I recently teamed up with my friend Erin from Hot Dinner Happy Home to tackle the much-feared souffle. And today, we share our experience with you.
Erin: Wimp. Yellow-belly. Coward. Fraidy-cat.
I consider myself all of the above. I refused to ride a roller coaster until I was 13, and even then it required incredibly strong peer pressure. I cried when my husband tried to coerce me down a slightly steep ski slope. And, unfortunately, this character trait has crept into my kitchen. There are things I deliberately avoid making because, well, I’m scared. I shudder when I read “yeast” in an ingredient list. And deep-frying? Oy. Dangerous.
Stef: A natural competitor lurks within. It started as a very small child. A crib couldn’t confine me, I’d crawl out of it. I read 116 books as a second grader to ensure I won the Bubble Gum Book Report Award. Anyone can walk on their feet, so I decided I would walk on my hands. While my inner daredevil may have been tamed a bit over the years, my competitive nature will never die.
I’ve been cooking for quite some time now and occasionally step out of my comfort zone. But recently, I got the urge for a challenge. So I enlisted a friend to embark on a culinary adventure.
Erin: Yes, and I was that lucky friend! Stef was willing to drag me out of complacency to try something new. Armed with room-temperature egg whites and a powerful stand mixer, we were ready to tackle the (nearly) impossible. We, Stef and Erin, regular gals on a cooking crusade, would make a souffle.
Bacon Artichoke Souffle
unsalted butter for greasing
5 TBSP grated Parmesan cheese
4 1/2 TBSP unsalted butter
3 1/2 TBSP all-purpose flour
1 1/2 C whole milk
6 large egg yolks
10 ounces frozen artichoke hearts, thawed, squeezed of excess water and finely chopped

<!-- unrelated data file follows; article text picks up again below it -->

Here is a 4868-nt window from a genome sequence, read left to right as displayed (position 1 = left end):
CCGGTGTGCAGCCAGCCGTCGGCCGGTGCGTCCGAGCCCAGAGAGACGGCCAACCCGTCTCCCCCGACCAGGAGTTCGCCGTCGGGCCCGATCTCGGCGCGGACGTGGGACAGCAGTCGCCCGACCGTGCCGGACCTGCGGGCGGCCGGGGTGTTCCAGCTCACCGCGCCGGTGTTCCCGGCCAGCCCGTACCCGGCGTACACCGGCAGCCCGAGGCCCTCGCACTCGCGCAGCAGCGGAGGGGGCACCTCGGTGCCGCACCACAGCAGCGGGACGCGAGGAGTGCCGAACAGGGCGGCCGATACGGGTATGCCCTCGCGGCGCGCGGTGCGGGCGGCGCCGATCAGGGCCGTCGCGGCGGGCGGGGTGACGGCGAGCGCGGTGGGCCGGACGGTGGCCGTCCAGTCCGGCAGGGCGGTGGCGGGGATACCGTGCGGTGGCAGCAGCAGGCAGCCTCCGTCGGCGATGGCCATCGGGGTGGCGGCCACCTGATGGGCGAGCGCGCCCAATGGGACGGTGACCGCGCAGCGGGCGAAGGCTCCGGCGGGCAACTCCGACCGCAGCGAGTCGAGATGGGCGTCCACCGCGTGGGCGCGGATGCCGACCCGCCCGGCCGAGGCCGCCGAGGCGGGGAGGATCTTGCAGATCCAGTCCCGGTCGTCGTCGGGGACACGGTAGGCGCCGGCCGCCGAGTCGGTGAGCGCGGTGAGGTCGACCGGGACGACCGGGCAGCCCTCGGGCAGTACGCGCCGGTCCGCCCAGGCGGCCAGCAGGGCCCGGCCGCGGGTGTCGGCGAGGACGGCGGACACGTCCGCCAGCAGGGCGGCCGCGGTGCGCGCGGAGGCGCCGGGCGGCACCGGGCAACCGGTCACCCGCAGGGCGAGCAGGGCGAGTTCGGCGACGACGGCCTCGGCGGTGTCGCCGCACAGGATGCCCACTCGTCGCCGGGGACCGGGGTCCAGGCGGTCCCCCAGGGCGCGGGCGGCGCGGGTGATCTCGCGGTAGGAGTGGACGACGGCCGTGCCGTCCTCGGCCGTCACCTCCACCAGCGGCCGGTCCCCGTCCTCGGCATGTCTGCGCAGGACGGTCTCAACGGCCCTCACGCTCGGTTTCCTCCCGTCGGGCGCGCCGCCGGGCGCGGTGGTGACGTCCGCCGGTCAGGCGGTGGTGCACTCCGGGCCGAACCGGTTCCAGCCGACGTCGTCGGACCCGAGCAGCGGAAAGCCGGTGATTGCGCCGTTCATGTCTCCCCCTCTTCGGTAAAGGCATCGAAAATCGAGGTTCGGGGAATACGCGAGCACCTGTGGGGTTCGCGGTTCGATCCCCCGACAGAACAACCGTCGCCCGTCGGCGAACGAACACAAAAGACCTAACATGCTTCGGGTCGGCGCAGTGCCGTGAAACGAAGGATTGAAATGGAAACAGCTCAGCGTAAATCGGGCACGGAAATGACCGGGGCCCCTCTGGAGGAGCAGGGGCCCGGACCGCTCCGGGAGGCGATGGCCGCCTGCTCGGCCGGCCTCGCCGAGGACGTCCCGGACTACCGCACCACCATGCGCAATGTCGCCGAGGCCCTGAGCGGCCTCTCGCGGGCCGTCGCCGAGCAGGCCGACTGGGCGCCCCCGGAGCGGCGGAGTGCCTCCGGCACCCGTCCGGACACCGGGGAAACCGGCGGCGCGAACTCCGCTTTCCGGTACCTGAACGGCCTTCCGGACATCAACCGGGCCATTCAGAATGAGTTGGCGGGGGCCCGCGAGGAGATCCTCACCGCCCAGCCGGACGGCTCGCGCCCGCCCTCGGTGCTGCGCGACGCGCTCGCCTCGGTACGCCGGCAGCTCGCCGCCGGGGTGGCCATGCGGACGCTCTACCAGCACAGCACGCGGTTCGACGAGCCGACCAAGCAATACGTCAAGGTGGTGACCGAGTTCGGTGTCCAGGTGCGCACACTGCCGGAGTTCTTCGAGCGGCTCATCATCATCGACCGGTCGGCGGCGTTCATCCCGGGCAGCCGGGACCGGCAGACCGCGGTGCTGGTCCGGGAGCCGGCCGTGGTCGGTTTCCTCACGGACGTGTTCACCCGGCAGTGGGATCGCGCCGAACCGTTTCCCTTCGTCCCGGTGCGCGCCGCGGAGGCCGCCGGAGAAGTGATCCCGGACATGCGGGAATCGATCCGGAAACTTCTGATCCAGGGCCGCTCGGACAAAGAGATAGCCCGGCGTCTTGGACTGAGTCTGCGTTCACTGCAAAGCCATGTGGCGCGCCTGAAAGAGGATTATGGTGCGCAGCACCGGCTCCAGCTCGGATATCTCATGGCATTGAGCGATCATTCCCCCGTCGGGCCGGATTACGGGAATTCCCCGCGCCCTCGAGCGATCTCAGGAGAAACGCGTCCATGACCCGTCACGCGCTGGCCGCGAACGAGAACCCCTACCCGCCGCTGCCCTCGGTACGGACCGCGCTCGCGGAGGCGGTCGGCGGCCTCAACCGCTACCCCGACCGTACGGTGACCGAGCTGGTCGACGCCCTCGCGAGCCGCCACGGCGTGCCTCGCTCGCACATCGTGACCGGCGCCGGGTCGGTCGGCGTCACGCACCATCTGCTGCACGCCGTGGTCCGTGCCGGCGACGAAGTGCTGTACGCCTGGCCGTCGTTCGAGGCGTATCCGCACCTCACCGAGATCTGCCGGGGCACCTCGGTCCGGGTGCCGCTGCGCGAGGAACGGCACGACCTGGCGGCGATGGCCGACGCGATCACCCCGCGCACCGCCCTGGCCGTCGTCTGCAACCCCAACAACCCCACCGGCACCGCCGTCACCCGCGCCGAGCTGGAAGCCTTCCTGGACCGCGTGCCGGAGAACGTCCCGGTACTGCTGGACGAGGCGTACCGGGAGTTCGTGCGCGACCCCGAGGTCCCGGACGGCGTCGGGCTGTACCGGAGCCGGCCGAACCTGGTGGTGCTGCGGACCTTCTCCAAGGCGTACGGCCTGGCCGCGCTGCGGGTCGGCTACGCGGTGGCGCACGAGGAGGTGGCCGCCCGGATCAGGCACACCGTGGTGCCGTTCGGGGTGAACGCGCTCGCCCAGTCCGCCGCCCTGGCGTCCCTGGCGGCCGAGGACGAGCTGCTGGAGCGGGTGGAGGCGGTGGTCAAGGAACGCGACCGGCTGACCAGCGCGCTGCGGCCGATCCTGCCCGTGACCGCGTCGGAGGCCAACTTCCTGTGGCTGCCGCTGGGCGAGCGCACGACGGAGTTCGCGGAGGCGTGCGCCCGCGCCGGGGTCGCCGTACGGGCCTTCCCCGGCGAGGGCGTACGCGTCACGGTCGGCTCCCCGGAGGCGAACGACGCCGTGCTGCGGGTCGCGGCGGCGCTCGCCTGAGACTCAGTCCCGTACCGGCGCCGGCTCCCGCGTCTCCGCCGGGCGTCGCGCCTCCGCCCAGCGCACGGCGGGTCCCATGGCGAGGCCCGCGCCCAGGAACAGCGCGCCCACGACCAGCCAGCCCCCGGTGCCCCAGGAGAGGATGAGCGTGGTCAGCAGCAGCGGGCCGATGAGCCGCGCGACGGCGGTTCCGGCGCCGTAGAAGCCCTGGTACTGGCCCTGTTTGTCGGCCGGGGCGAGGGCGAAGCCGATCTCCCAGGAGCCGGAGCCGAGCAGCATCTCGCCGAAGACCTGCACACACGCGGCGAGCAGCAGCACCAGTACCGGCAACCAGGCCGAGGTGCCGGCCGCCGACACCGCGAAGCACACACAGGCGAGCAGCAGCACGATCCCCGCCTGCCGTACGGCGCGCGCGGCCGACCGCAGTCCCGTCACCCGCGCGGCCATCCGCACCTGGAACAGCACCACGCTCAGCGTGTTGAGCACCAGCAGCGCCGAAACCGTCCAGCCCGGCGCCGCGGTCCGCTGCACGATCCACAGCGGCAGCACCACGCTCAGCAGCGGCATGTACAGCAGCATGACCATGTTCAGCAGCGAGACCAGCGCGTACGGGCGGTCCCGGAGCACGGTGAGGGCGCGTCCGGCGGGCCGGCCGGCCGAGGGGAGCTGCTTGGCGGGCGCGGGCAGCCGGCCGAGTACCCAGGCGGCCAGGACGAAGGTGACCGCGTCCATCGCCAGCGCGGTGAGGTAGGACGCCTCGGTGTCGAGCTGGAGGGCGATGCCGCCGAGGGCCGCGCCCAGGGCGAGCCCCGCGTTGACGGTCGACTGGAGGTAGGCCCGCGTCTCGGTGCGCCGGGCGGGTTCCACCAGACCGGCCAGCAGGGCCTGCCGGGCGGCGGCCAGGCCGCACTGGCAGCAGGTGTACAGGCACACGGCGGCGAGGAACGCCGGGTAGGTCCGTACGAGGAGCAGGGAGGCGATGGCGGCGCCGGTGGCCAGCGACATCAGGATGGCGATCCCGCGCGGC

4 ounces cooked bacon, crumbled
1/2 tsp dried dill
1/2 tsp cracked black pepper
1/4 tsp nutmeg
8 large egg whites, room temperature
1/4 tsp salt
Cook bacon according to directions. Crumble and set aside. Preheat oven to 400 degrees. Prepare the souffle dish by thoroughly greasing the bottom and sides with a stick of unsalted butter. Once coated, spoon in 3 TBSP grated Parmesan and coat the dish. Set aside.
In a large sauce pan, make a modified blonde roux by melting 4 1/2 TBSP unsalted butter and slowly whisking in flour, until fully dissolved. Continue to whisk as it bubbles, about 20 seconds. Do not allow it to brown. Slowly whisk in milk, continuing until the mixture comes to a simmer and thickens. Remove pan from heat.
One at a time, whisk in egg yolks, creating a smooth mixture. Continually whisk to avoid making scrambled eggs in the still hot mixture. Next, stir in bacon, artichokes, dill, pepper, nutmeg and 2 TBSP Parmesan cheese. Whisk until combined. Set aside.
With an electric mixer on high-speed, making sure your bowl is fully clean and dry, add room temperature egg whites and salt. Beat mixture until whites are smooth and shiny and create stiff peaks. The mixture should increase about eightfold in volume.
Delicately fold 1/3 of the egg white mixture into the sauce pan with a rubber spatula. Next fold the sauce pan mixture back into the egg white mixture, turning over the egg whites with the sauce until combined.
Once combined, gently spoon (do not pour!) the mixture into your souffle dish. Place in oven, close the door, and immediately decrease the oven temperature to 375 degrees. Bake for 35-45 minutes. Do not disturb the souffle by opening the oven door. When complete, the top of the souffle should be browned and crusted. Take out of the oven and serve immediately, as souffles deflate once they lose steam.
Stef: Success. That souffle had nothing on us. Airy, fluffy, crispy on top and bursting with bacon-y goodness. With a kitchen victory under our belts, we indulged in our culinary delight with a glass (or two) of crisp white wine. Even the baby gobbled a healthy serving of souffle. Who knew souffle was family friendly?
Erin: In addition to being delicious, it wasn’t even that hard. Stef, thanks for showing me that it’s worth it to step outside your comfort zone! Now, about that packet of yeast that’s been languishing in my cupboard…
What is your biggest cooking fear or challenge? We’d love for you to share!